dislike; disinclination.
dislike for food or drink.

verb (used with object), dis·tast·ed, dis·tast·ing.

Archaic. to dislike.

Origin of distaste

First recorded in 1580–90; dis-1 + taste

Synonyms for distaste

Synonym study

1. See dislike.
Dictionary.com Unabridged Based on the Random House Unabridged Dictionary, © Random House, Inc. 2019

Examples from the Web for distaste

Contemporary Examples of distaste

Historical Examples of distaste

  • Sigmund shrunk a little away from his uncle, not timidly, but with some distaste.

    The First Violin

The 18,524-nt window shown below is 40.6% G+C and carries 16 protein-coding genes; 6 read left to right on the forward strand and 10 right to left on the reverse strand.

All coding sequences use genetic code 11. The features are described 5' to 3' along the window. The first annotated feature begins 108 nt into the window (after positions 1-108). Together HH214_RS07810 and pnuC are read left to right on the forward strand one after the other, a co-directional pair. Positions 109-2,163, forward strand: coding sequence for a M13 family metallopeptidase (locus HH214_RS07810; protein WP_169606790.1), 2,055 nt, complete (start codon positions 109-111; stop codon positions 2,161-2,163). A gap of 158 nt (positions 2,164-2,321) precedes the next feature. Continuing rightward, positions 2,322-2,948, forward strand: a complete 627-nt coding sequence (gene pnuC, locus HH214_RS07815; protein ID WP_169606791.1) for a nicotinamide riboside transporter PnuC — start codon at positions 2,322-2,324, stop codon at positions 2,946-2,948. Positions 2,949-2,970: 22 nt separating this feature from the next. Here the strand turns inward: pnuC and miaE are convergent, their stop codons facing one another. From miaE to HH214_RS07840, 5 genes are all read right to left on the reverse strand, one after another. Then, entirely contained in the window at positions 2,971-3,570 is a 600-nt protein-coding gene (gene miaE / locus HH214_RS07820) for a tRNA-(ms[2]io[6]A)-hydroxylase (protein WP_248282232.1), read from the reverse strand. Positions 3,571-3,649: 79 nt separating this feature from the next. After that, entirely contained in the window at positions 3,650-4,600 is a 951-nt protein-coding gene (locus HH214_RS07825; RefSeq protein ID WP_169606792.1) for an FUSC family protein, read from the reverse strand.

Jessie Fothergill

  • Lydia asked scornfully, with a distaste she didn't propose to lessen.

    The Prisoner

    Alice Brown

  • "I'm going to ask you a question," said Jeffrey shortly, in his distaste for asking it at all.

    The Prisoner

    Alice Brown

  • She was quite conscious of his distaste, but it didn't trouble her.

    The Prisoner

    Alice Brown

  • Young Powell asked himself with some distaste what was the meaning of these utterances.


    Joseph Conrad

British Dictionary definitions for distaste



(often foll by for) an absence of pleasure (in); dislike (of); aversion (to)to look at someone with distaste


(tr) an archaic word for dislike
Collins English Dictionary - Complete & Unabridged 2012 Digital Edition © William Collins Sons & Co. Ltd. 1979, 1986 © HarperCollins Publishers 1998, 2000, 2003, 2005, 2006, 2007, 2009, 2012

Word Origin and History for distaste

1590s, from dis- + taste.

Online Etymology Dictionary, © 2010 Douglas Harper